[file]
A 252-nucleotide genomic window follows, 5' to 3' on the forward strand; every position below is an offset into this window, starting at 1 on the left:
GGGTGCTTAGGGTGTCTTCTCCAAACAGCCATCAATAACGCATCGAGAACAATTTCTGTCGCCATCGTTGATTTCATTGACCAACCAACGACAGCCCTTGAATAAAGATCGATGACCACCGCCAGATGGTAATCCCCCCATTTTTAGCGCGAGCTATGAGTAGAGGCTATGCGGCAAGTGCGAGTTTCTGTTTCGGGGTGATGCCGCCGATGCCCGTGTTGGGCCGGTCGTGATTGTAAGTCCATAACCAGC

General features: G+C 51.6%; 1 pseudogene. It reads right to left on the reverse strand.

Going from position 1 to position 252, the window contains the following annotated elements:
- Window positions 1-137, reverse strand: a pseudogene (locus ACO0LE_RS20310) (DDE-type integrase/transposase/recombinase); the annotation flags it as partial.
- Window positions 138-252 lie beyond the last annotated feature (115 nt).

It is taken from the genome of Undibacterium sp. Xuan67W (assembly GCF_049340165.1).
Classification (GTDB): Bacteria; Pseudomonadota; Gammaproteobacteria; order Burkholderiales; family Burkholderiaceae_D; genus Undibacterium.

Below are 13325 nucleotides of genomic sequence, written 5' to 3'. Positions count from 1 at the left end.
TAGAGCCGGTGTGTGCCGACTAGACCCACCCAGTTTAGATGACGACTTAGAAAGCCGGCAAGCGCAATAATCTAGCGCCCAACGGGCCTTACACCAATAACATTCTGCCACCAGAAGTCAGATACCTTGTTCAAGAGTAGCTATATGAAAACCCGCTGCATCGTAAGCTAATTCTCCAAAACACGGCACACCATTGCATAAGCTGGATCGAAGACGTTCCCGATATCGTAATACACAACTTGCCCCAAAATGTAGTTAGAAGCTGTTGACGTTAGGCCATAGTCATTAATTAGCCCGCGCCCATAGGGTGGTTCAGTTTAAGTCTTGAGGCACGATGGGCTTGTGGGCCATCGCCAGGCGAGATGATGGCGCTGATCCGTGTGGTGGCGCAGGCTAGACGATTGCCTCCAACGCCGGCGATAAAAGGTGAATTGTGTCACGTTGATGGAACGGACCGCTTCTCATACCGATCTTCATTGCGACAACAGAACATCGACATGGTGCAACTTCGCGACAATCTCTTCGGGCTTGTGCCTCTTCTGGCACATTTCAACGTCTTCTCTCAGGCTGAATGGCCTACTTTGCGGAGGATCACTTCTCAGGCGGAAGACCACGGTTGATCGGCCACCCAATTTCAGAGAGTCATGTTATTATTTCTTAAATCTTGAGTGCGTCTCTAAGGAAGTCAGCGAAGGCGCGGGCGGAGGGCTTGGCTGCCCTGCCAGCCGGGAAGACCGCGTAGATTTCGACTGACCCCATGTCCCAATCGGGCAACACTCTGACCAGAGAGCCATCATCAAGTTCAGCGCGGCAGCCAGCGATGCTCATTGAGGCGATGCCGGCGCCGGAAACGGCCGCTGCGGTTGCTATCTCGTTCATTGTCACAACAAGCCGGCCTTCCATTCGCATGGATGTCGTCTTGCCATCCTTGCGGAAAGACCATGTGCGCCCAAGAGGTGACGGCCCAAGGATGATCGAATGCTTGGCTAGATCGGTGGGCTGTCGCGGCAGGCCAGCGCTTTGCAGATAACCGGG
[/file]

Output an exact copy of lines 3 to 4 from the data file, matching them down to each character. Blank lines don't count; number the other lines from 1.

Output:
General features: G+C 51.6%; 1 pseudogene. It reads right to left on the reverse strand.

Going from position 1 to position 252, the window contains the following annotated elements: